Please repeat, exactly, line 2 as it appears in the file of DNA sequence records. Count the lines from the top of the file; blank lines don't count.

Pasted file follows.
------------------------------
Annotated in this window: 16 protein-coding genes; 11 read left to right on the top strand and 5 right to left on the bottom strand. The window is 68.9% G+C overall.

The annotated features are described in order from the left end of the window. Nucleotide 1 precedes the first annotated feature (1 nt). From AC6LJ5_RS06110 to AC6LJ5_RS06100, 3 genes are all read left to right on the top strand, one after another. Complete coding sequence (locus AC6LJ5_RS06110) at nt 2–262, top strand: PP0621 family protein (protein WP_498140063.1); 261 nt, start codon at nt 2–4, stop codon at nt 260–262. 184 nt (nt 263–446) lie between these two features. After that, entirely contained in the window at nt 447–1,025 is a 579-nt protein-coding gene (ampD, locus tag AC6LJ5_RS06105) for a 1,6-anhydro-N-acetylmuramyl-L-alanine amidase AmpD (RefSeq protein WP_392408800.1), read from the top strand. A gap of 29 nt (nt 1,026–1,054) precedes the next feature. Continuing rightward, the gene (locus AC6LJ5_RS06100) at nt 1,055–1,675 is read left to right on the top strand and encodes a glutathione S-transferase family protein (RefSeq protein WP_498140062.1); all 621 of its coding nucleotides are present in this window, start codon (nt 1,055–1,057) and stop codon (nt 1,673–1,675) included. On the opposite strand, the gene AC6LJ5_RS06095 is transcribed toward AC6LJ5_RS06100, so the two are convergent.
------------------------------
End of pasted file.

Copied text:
The annotated features are described in order from the left end of the window. Nucleotide 1 precedes the first annotated feature (1 nt). From AC6LJ5_RS06110 to AC6LJ5_RS06100, 3 genes are all read left to right on the top strand, one after another. Complete coding sequence (locus AC6LJ5_RS06110) at nt 2–262, top strand: PP0621 family protein (protein WP_498140063.1); 261 nt, start codon at nt 2–4, stop codon at nt 260–262. 184 nt (nt 263–446) lie between these two features. After that, entirely contained in the window at nt 447–1,025 is a 579-nt protein-coding gene (ampD, locus tag AC6LJ5_RS06105) for a 1,6-anhydro-N-acetylmuramyl-L-alanine amidase AmpD (RefSeq protein WP_392408800.1), read from the top strand. A gap of 29 nt (nt 1,026–1,054) precedes the next feature. Continuing rightward, the gene (locus AC6LJ5_RS06100) at nt 1,055–1,675 is read left to right on the top strand and encodes a glutathione S-transferase family protein (RefSeq protein WP_498140062.1); all 621 of its coding nucleotides are present in this window, start codon (nt 1,055–1,057) and stop codon (nt 1,673–1,675) included. On the opposite strand, the gene AC6LJ5_RS06095 is transcribed toward AC6LJ5_RS06100, so the two are convergent.